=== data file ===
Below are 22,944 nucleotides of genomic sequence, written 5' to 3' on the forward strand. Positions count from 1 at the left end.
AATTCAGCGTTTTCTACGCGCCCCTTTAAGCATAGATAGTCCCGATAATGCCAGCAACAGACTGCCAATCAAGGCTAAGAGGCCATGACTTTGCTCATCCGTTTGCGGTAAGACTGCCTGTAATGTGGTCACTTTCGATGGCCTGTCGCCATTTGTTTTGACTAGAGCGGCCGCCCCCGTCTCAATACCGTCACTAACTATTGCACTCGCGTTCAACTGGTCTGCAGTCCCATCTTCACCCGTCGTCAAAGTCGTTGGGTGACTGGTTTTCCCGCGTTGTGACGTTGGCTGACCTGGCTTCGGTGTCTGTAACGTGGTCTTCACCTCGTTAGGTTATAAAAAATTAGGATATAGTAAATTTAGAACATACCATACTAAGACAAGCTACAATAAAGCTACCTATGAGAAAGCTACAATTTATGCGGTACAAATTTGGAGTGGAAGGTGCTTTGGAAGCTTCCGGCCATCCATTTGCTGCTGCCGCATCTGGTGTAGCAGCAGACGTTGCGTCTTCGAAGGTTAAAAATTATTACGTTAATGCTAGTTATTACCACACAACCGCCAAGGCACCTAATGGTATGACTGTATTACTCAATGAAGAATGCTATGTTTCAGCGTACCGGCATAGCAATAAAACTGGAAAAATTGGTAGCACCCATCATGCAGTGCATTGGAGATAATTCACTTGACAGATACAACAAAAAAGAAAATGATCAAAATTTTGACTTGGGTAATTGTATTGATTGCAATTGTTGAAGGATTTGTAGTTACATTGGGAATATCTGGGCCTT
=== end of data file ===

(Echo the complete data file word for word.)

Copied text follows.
Below are 22,944 nucleotides of genomic sequence, written 5' to 3' on the forward strand. Positions count from 1 at the left end.
AATTCAGCGTTTTCTACGCGCCCCTTTAAGCATAGATAGTCCCGATAATGCCAGCAACAGACTGCCAATCAAGGCTAAGAGGCCATGACTTTGCTCATCCGTTTGCGGTAAGACTGCCTGTAATGTGGTCACTTTCGATGGCCTGTCGCCATTTGTTTTGACTAGAGCGGCCGCCCCCGTCTCAATACCGTCACTAACTATTGCACTCGCGTTCAACTGGTCTGCAGTCCCATCTTCACCCGTCGTCAAAGTCGTTGGGTGACTGGTTTTCCCGCGTTGTGACGTTGGCTGACCTGGCTTCGGTGTCTGTAACGTGGTCTTCACCTCGTTAGGTTATAAAAAATTAGGATATAGTAAATTTAGAACATACCATACTAAGACAAGCTACAATAAAGCTACCTATGAGAAAGCTACAATTTATGCGGTACAAATTTGGAGTGGAAGGTGCTTTGGAAGCTTCCGGCCATCCATTTGCTGCTGCCGCATCTGGTGTAGCAGCAGACGTTGCGTCTTCGAAGGTTAAAAATTATTACGTTAATGCTAGTTATTACCACACAACCGCCAAGGCACCTAATGGTATGACTGTATTACTCAATGAAGAATGCTATGTTTCAGCGTACCGGCATAGCAATAAAACTGGAAAAATTGGTAGCACCCATCATGCAGTGCATTGGAGATAATTCACTTGACAGATACAACAAAAAAGAAAATGATCAAAATTTTGACTTGGGTAATTGTATTGATTGCAATTGTTGAAGGATTTGTAGTTACATTGGGAATATCTGGGCCTT